I don't need to point out the problems here: many commentators blasted the elitism of this version of affordability, from Sara Goldrick-Rab to Dylan Matthews, who called the gift a tragedy.  My Twitter feed was strongly bearish.  I don't think senior administrators realize how these megagifts make the university sector seem entitled, greedy, and cut off from the lives of regular people trying to get a good education.  Why pay taxes for these billionaires' BFFs?  A clear warning sign should have been Malcolm Gladwell's trashing of a hedge fund billionaire's $400 million gift to Harvard in mid-2015--followed by his celebration of obscure giving that helps advance everyday students (and takedown of the Knight-Hennessey scholarships at Stanford).

Bloomberg was unable to avoid lecturing the nation on the need for everyone to support financial aid at public universities as he was not.  I prefer my governments actually egalitarian, my tax brackets steeply progressive, and my billionaires plutocratic.


Chris Newfield said...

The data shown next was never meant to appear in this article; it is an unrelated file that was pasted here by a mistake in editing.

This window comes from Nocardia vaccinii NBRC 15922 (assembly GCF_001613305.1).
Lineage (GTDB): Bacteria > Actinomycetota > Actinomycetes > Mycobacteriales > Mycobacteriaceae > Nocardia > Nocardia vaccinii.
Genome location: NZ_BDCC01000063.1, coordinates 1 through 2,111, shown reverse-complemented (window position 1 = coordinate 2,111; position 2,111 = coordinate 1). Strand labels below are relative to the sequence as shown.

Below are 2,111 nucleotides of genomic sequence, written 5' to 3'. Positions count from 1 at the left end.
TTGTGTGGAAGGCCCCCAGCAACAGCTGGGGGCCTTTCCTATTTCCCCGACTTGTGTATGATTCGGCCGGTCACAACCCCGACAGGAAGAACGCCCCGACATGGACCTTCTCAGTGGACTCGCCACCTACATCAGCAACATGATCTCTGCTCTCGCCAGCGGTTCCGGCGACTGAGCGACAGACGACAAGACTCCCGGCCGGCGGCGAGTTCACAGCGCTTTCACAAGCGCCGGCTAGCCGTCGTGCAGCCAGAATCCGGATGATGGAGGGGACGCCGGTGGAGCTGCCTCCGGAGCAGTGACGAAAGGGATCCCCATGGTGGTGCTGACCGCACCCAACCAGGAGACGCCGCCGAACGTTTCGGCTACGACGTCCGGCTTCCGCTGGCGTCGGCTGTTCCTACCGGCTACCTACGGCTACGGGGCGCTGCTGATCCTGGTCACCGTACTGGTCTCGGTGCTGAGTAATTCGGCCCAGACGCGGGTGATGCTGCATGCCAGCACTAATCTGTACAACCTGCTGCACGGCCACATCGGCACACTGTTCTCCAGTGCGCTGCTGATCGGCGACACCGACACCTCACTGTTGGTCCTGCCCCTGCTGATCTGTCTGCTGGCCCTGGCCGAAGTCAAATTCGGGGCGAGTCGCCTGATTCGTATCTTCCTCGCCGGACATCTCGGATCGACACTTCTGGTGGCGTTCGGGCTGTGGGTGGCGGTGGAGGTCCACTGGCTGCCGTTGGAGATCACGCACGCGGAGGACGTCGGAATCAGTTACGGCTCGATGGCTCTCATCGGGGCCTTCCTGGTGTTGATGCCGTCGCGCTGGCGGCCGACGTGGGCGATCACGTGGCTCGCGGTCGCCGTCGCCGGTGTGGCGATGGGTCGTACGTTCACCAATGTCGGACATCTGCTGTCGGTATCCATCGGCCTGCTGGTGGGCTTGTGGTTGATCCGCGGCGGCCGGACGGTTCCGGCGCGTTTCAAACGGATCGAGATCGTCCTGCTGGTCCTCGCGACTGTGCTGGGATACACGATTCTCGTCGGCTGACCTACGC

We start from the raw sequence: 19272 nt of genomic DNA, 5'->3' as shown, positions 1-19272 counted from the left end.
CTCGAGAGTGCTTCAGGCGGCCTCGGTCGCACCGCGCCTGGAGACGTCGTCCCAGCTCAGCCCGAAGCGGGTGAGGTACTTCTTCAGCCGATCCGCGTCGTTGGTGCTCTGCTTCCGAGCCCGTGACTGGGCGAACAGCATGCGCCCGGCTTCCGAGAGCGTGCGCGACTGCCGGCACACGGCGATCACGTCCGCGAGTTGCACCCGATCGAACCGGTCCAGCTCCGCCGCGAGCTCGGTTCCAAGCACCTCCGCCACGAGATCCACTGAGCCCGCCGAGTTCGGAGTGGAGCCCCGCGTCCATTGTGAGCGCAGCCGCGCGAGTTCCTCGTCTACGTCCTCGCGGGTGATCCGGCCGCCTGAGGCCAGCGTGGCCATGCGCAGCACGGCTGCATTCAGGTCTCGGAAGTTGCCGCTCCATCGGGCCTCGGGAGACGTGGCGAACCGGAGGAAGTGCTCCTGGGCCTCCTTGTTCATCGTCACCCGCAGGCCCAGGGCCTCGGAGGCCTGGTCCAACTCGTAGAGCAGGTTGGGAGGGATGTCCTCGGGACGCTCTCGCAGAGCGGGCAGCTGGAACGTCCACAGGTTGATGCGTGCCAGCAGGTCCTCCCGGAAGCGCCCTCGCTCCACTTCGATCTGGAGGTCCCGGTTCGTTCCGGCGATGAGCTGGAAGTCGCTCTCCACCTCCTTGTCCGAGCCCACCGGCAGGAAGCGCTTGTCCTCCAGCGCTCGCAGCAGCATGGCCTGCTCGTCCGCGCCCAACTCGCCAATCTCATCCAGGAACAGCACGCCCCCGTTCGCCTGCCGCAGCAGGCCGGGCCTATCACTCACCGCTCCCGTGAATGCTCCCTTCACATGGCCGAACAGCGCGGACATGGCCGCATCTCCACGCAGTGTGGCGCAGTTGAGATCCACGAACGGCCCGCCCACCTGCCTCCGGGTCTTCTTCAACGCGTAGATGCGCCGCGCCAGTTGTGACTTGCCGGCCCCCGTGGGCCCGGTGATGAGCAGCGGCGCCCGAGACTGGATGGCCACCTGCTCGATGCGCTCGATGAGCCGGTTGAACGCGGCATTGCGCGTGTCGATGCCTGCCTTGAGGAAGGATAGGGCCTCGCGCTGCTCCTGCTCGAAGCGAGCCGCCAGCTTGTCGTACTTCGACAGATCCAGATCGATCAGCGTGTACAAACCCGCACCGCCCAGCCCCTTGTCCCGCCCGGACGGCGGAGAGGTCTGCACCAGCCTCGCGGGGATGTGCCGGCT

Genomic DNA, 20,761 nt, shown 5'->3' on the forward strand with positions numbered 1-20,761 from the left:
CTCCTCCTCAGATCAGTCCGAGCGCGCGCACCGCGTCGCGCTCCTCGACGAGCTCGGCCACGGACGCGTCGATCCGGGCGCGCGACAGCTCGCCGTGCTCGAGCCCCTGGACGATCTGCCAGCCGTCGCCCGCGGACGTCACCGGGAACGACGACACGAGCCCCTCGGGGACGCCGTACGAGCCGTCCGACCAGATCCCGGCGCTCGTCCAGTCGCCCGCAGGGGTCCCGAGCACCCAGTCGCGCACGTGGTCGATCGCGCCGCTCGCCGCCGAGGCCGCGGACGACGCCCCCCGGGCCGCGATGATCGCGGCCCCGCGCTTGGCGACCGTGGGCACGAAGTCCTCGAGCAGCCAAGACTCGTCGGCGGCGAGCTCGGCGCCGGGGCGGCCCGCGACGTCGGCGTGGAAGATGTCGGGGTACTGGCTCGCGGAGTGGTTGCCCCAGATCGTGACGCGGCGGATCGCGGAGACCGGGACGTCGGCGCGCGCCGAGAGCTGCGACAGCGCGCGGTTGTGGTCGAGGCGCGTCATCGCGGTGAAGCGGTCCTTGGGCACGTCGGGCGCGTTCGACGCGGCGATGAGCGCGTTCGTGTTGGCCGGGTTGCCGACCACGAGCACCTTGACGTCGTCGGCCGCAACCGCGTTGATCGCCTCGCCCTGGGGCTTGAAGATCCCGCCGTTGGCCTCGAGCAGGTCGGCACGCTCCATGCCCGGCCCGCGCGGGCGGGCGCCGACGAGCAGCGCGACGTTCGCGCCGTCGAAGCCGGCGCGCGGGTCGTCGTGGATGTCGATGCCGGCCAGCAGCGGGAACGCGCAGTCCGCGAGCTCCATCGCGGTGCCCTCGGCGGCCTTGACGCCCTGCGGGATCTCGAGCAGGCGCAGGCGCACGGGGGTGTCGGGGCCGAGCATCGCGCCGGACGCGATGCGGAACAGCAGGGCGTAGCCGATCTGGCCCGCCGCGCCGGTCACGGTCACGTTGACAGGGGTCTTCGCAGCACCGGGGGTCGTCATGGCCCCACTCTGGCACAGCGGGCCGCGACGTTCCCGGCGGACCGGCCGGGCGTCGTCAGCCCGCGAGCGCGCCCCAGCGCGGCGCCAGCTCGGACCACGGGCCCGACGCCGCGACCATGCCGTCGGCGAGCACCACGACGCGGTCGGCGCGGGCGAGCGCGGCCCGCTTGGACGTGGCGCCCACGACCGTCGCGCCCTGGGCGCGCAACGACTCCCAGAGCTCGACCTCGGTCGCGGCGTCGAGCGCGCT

A student in another class offers some good graphic detail on this same issue of overworking during college while still not managing debt. https://grantfromenglish.wordpress.com/2018/11/16/graduation-excitement-v-student-debt/

Chris Newfield said...

The Master Plan came at the end of 15 years of poverty reduction following the end of World War II, and the premise was that the whole state population was on its way to being middle class. Nearly 60 years later, we instead have to think about college funding through the lens of mass poverty in California. Here's a series in the LA Times as one example: https://www.latimes.com/local/lanow/la-me-california-poverty-suburbs-homeless-note-20181109-story.html#nws=mcnewsletter

Chris Newfield said...

@Chris Newfield"f you measure poverty by the number of students whose family income is low enough for them to qualify for meals at school, eight out of 10 children in the L.A. Unified School District hit that mark."

At the first grade school they visit, 25% of the students aren't just on free lunches, but are homeless.

It's probably better to use California in the 1930s as the historical precedent here, and not the 1950s that produced the Master Plan